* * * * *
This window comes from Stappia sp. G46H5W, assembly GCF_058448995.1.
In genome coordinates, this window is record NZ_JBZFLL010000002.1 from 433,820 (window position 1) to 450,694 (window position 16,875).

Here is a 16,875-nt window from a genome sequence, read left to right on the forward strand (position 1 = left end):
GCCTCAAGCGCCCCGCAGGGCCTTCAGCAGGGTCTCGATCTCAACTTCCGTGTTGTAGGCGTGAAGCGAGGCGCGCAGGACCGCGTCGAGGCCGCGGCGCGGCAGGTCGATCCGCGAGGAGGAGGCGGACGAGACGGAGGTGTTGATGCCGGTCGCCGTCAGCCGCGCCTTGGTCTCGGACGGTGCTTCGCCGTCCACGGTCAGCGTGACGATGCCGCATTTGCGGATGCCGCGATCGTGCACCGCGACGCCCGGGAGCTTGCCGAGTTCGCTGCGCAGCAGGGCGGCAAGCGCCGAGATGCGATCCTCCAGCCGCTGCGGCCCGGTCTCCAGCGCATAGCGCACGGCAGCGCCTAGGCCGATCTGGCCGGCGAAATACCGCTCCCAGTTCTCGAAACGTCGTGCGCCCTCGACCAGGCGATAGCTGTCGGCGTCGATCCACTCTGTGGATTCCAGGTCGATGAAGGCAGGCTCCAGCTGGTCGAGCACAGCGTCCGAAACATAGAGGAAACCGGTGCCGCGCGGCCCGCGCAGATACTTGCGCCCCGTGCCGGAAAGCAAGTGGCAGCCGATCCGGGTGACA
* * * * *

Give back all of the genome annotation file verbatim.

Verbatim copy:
This window comes from Stappia sp. G46H5W, assembly GCF_058448995.1.
In genome coordinates, this window is record NZ_JBZFLL010000002.1 from 433,820 (window position 1) to 450,694 (window position 16,875).

Here is a 16,875-nt window from a genome sequence, read left to right on the forward strand (position 1 = left end):
GCCTCAAGCGCCCCGCAGGGCCTTCAGCAGGGTCTCGATCTCAACTTCCGTGTTGTAGGCGTGAAGCGAGGCGCGCAGGACCGCGTCGAGGCCGCGGCGCGGCAGGTCGATCCGCGAGGAGGAGGCGGACGAGACGGAGGTGTTGATGCCGGTCGCCGTCAGCCGCGCCTTGGTCTCGGACGGTGCTTCGCCGTCCACGGTCAGCGTGACGATGCCGCATTTGCGGATGCCGCGATCGTGCACCGCGACGCCCGGGAGCTTGCCGAGTTCGCTGCGCAGCAGGGCGGCAAGCGCCGAGATGCGATCCTCCAGCCGCTGCGGCCCGGTCTCCAGCGCATAGCGCACGGCAGCGCCTAGGCCGATCTGGCCGGCGAAATACCGCTCCCAGTTCTCGAAACGTCGTGCGCCCTCGACCAGGCGATAGCTGTCGGCGTCGATCCACTCTGTGGATTCCAGGTCGATGAAGGCAGGCTCCAGCTGGTCGAGCACAGCGTCCGAAACATAGAGGAAACCGGTGCCGCGCGGCCCGCGCAGATACTTGCGCCCCGTGCCGGAAAGCAAGTGGCAGCCGATCCGGGTGACA